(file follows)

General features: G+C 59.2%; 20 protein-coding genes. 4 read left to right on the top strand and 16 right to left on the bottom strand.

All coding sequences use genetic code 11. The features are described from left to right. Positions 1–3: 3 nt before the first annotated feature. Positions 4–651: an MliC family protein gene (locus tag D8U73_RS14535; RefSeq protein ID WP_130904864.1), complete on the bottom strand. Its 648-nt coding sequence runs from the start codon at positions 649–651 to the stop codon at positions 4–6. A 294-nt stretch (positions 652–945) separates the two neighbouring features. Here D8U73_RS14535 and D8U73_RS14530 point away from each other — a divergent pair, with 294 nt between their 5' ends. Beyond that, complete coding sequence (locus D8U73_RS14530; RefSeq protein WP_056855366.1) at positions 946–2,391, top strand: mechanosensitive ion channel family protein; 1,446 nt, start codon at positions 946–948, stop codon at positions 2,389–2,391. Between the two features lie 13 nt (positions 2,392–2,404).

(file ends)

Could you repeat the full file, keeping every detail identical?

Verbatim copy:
General features: G+C 59.2%; 20 protein-coding genes. 4 read left to right on the top strand and 16 right to left on the bottom strand.

All coding sequences use genetic code 11. The features are described from left to right. Positions 1–3: 3 nt before the first annotated feature. Positions 4–651: an MliC family protein gene (locus tag D8U73_RS14535; RefSeq protein ID WP_130904864.1), complete on the bottom strand. Its 648-nt coding sequence runs from the start codon at positions 649–651 to the stop codon at positions 4–6. A 294-nt stretch (positions 652–945) separates the two neighbouring features. Here D8U73_RS14535 and D8U73_RS14530 point away from each other — a divergent pair, with 294 nt between their 5' ends. Beyond that, complete coding sequence (locus D8U73_RS14530; RefSeq protein WP_056855366.1) at positions 946–2,391, top strand: mechanosensitive ion channel family protein; 1,446 nt, start codon at positions 946–948, stop codon at positions 2,389–2,391. Between the two features lie 13 nt (positions 2,392–2,404).